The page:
The Royal Tenenbaums - rated - HOT! HOT! HOT!

Oh, Tenenbaum!

This movie is so rich and layered, I feel as if I need to see it again before I can give my final analysis. But my verdict after one viewing is - it's great!

The word Tenenbaum means "Christmas Tree" in German, and this film is like a Christmas gift. It is so full of delights and treats - precious moments tumble out like stocking stuffers. And the film is worth seeing just to look at the art - both the art direction, and the art on the walls of the characters.

Director Wes Anderson has made two previous films: Bottle Rocket (1996) and Rushmore (1998). I haven't seen the former, but I loved Rushmore, which, like Tenenbaums, was chock full of terrific ideas and fabulous characters.

The script, by Anderson and actor Owen Wilson (who appears in the film as the wonderfully deadpan Eli Cash). And what a set of performances! Gene Hackman is marvellous in the role of Royal Tenenbaum, the patriarch. His scenes with Anjelica Huston are knockouts. Gwyneth Paltrow. Luke Wilson and Ben Stiller are all marvellously glum as the terminally neurotic and depressed Tenenbaum kids. Only Bill Murray, as Raleigh St Clair, disappoints. Could it be because Bill Murray playing even more depressed than usual is just too down-beat to perceive?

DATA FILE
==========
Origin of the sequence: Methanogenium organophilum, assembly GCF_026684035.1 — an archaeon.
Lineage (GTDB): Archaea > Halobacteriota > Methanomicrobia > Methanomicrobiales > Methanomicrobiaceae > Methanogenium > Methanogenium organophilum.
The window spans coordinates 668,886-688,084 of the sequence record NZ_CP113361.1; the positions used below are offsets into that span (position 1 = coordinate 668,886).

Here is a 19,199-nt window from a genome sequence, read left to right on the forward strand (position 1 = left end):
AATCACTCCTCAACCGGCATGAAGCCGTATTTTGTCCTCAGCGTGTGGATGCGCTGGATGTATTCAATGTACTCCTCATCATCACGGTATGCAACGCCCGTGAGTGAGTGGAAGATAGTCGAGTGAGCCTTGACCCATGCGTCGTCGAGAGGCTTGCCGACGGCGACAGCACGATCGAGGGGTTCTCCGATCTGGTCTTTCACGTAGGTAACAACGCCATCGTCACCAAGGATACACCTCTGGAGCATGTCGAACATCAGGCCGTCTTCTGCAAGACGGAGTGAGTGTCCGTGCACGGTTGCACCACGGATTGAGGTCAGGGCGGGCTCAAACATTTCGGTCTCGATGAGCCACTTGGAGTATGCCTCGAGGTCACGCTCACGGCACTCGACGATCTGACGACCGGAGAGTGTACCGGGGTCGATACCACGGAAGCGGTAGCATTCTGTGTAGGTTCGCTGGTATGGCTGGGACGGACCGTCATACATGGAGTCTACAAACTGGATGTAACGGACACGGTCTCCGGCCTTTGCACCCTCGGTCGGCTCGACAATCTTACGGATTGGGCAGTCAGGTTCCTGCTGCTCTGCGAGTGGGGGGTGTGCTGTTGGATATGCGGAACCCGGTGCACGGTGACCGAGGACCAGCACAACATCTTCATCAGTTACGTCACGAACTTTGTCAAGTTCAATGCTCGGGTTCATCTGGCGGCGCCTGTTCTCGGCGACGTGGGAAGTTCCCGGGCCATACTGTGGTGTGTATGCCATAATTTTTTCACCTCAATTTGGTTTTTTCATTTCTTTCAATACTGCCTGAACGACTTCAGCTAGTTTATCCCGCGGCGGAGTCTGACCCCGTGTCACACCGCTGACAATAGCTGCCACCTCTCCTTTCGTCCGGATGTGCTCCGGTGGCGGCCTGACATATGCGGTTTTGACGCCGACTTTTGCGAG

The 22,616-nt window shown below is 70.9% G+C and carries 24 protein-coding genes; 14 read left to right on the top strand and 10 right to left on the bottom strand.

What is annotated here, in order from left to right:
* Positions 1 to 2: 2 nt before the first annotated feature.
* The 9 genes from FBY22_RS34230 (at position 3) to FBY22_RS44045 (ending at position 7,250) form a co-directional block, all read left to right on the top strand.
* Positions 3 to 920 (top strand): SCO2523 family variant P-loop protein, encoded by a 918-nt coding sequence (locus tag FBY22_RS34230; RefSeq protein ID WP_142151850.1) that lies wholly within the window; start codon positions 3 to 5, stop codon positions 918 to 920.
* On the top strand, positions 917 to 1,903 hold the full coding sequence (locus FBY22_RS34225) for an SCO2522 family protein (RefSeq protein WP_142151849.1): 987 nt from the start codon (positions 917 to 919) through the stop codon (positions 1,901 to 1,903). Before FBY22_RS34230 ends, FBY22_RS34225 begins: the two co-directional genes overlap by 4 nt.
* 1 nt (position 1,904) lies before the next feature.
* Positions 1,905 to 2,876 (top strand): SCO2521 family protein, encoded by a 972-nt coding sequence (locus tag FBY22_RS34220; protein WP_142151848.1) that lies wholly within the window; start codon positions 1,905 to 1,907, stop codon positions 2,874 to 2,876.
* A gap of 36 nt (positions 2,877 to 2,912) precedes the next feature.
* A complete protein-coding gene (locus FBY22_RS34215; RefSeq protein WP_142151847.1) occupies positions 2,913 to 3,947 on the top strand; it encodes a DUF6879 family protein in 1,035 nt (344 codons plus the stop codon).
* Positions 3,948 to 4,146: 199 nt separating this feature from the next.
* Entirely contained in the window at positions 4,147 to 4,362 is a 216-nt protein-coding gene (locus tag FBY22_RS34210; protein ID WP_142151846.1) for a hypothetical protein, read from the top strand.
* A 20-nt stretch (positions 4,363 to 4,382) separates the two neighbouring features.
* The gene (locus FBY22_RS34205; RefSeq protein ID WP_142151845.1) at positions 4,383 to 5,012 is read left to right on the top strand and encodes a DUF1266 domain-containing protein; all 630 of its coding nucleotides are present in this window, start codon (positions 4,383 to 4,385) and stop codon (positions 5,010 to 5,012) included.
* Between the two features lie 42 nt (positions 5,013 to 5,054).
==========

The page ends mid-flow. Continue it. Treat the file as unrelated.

The whole montage in which Royal tries to teach his grandchildren how to have fun is hilarious, played against Paul Simon's joyous "Me and Julio down by the Schoolyard" (one of the all-time great pop rhymes!). Watch for the homage (in miniature) to the chase scene in Hackman's The French Connection (William Friedkin, 1971).

A few days after seeing Tenenbaums, I happened to see The Magnificent Ambersons (Welles, 1942) and I realised the connection immediately, which made me even more thrilled with this film. Wes Anderson is so clever. But he's also hysterically funny, and not at all afraid of the non sequitur.

The sound track is quirky and at the same time all-of-a-piece with the film. I understand that Anderson began the film with the idea of Nico singing "These Days". The film is also the only film in which I've heard two consecutive songs from the same album (The Rolling Stones "Between the Buttons" played back-to-back.

See it more than once.

© Michèle M Asprey 2002

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